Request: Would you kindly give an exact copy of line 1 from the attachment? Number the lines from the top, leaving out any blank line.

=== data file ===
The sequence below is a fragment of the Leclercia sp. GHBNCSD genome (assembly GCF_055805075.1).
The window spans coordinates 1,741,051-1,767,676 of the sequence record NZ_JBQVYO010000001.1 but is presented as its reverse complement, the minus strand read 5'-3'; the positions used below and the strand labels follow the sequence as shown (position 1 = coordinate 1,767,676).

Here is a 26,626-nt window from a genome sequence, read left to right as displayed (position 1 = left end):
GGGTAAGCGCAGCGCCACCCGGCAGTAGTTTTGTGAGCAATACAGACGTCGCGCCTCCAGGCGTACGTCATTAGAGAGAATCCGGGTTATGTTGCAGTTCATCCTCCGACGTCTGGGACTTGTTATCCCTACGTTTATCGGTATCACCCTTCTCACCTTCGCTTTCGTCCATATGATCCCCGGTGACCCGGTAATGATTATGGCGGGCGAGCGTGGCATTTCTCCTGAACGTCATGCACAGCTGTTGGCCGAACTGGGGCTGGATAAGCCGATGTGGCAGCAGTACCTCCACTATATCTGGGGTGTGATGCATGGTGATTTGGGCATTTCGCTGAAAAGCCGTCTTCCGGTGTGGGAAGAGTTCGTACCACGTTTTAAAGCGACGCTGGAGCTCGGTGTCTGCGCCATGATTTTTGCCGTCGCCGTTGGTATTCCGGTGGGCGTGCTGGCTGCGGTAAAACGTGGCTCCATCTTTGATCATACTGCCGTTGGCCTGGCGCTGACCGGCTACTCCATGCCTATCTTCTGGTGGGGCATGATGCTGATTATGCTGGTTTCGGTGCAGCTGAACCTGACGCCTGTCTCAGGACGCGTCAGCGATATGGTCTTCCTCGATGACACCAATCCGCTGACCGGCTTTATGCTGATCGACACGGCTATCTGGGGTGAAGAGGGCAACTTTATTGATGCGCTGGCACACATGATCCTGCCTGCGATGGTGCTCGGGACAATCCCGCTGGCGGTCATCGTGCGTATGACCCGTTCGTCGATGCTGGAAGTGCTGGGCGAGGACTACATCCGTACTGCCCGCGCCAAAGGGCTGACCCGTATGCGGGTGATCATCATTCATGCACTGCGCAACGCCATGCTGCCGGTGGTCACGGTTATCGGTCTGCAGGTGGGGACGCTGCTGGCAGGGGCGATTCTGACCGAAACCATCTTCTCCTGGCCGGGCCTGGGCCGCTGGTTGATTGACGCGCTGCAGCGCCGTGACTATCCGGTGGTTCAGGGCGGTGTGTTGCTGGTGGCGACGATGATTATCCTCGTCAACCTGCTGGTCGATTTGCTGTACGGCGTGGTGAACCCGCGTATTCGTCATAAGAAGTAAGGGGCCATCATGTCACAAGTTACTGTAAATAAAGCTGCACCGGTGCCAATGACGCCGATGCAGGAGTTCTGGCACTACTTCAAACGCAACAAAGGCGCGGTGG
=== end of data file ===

The sequence below is a fragment of the Leclercia sp. GHBNCSD genome (assembly GCF_055805075.1).